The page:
September 23, 2004
Tupac: Resurrection (2003) is an attempt to tell the legendary rapper, Tupac Shakur’s life story in his own words. This may seem difficult considering he’s dead but Lauren Lazin’s documentary manages to pull it off. She achieves this by editing together many interviews with Tupac into a voiceover narration that feels like he is telling us about his life from beyond the grave.
Right from the opening credits any notions of this being an objective look at the man are destroyed by Tupac’s voiceover talking about death and angels with the film’s title shown over clouds—this will be a deification of Tupac. It doesn’t hurt that the documentary is executive produced by Tupac’s mom, Afeni Shakur, and backed by MTV. This gave the filmmakers complete access to the MTV archives. This results in a lot of excellent interview and performance footage. Despite all of this, Tupac: Resurrection is an engaging, fascinating look at the man and his music.
The documentary goes back to Tupac’s roots and how his mother was a Black Panther and his stepfather was also a revolutionary and a criminal. They planted the seeds for Tupac becoming the outspoken rebel that he was later on in life. His mom, more than anybody else, was the biggest influence on him. She showed Tupac how to stand up for himself and for others, educated him and taught him a sense of community. But, as he points out, she couldn’t teach him how to be a man. This absence of a father figure would also shape his worldview.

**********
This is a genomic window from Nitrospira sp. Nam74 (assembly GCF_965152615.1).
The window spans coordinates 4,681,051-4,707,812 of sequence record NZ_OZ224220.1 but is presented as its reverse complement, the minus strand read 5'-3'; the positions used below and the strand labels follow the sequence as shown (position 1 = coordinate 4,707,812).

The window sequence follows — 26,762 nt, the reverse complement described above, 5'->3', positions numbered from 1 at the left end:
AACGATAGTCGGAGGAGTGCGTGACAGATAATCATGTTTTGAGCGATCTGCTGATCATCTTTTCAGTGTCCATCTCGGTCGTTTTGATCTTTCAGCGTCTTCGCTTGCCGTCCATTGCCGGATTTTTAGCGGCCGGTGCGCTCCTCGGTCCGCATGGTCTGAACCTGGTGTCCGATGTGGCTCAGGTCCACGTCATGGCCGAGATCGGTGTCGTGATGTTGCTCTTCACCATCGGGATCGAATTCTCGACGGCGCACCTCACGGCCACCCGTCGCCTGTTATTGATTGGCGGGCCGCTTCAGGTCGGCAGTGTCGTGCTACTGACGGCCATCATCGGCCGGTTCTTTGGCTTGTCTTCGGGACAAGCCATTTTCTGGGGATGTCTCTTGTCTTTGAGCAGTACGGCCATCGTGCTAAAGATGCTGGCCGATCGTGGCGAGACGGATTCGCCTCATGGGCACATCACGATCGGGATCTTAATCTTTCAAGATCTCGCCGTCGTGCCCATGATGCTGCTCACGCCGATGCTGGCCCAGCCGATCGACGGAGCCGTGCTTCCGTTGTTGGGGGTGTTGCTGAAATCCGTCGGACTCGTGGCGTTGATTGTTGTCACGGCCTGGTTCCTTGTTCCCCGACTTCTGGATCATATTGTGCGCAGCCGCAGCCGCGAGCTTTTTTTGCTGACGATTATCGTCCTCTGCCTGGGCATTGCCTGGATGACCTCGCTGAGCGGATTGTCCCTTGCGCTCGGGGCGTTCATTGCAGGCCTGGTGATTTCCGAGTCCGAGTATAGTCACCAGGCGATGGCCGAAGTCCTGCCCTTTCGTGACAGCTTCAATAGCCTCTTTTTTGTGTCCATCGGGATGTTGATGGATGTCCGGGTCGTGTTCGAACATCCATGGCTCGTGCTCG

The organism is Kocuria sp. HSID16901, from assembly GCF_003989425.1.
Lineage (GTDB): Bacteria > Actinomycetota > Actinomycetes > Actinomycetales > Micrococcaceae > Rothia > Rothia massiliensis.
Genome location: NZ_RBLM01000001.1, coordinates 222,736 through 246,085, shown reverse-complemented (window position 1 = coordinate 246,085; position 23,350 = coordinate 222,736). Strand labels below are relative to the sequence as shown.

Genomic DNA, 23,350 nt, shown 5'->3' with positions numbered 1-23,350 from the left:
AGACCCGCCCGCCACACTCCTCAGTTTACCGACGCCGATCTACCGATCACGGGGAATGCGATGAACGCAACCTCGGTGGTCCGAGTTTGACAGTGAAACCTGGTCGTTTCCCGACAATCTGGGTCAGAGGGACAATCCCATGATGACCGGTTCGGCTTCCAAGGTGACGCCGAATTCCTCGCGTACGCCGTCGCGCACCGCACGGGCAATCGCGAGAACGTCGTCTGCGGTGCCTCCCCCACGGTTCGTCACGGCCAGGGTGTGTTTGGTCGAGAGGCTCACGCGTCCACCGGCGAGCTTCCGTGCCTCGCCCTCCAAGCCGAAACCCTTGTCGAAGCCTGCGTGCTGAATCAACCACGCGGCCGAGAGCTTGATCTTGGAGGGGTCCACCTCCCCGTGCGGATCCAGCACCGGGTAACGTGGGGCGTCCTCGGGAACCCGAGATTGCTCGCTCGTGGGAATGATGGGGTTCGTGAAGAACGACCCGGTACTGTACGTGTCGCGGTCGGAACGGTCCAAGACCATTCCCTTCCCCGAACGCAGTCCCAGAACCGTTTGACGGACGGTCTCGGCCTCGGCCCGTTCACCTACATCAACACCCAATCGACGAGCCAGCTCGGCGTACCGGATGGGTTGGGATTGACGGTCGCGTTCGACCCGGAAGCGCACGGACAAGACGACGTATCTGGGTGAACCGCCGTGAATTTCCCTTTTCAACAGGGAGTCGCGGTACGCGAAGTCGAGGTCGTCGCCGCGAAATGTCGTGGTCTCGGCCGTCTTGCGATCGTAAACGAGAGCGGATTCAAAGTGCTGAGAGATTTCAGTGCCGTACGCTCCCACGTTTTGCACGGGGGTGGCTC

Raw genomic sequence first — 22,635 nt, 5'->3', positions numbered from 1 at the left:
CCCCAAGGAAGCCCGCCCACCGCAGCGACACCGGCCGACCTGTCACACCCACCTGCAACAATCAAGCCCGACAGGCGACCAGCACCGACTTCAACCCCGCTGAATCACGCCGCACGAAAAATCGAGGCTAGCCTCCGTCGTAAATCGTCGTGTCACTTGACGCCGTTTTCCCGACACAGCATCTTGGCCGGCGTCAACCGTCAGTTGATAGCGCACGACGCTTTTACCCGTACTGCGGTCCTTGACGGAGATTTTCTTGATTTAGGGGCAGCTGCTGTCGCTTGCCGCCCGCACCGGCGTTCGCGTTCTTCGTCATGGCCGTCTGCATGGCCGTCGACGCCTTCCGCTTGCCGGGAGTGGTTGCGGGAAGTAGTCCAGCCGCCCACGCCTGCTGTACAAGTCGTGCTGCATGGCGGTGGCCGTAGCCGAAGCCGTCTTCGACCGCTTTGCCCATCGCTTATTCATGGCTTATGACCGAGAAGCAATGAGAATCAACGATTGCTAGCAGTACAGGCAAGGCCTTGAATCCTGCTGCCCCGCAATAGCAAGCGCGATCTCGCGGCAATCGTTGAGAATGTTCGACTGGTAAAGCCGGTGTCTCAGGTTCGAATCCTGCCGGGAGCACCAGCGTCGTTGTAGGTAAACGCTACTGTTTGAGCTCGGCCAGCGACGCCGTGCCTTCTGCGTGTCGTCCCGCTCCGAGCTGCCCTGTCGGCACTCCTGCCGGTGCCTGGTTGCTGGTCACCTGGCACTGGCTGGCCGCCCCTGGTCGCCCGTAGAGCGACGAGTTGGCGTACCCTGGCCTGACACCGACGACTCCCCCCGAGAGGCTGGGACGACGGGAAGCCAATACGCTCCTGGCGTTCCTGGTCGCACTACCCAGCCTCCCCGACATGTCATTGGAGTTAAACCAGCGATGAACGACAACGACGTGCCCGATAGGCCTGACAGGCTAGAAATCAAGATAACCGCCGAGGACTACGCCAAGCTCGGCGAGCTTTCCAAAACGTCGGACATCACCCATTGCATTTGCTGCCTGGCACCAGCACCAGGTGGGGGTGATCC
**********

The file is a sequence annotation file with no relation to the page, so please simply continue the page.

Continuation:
There are some interesting revelations in this documentary. For example, Tupac became interested in acting from watching Gary Coleman on the TV sitcom, Diff’rent Strokes. He felt that if a kid like that could make it, he could as well. As a kid, Tupac took several performing arts classes and developed a diverse taste in music, from Sinatra to Kate Bush to Stevie Wonder.
More than anything, Tupac: Resurrection is a platform for the man’s personal philosophy. He wanted his music to do for the slums and the ghettos of inner cities what the media coverage of the Vietnam War did: it showed how bad things were and helped stop it. Tupac hoped that his graphic depictions of ghetto life would wake people up and change things.
The documentary also examines Tupac’s various film roles and the good notices he received from them. It touches upon the versatility that he was starting to display early on in his acting career. He could play a violent gangster in Juice (1992) or a thoughtful, retrospective man Poetic Justice (1993). Tupac talks about his experiences working on his movies, including a priceless story about how Janet Jackson’s people wanted him to take an AIDS test before the filming of their love scene in Poetic Justice.
The film also touches upon his social activism and his attempts to unite rival east and west coast gangs. He wanted to clean up the ghettos, to get rid of drugs and have the people do it themselves because he knew that no one else had any interest in doing it. It also shows that Tupac wasn’t afraid to be outspoken, slamming people like Spike Lee, Michael Jackson and Quincy Jones (which he later regretted and apologized to) in the press for not giving enough back to the black community.
Finally, Tupac: Resurrection examines the turbulent last year of his life and the bitter feud with Notorious B.I.G. and how it resulted in both of their deaths. It’s a shame that so much of his time was consumed in this pointless rivalry instead of being put into the things that mattered, like his music and his social causes.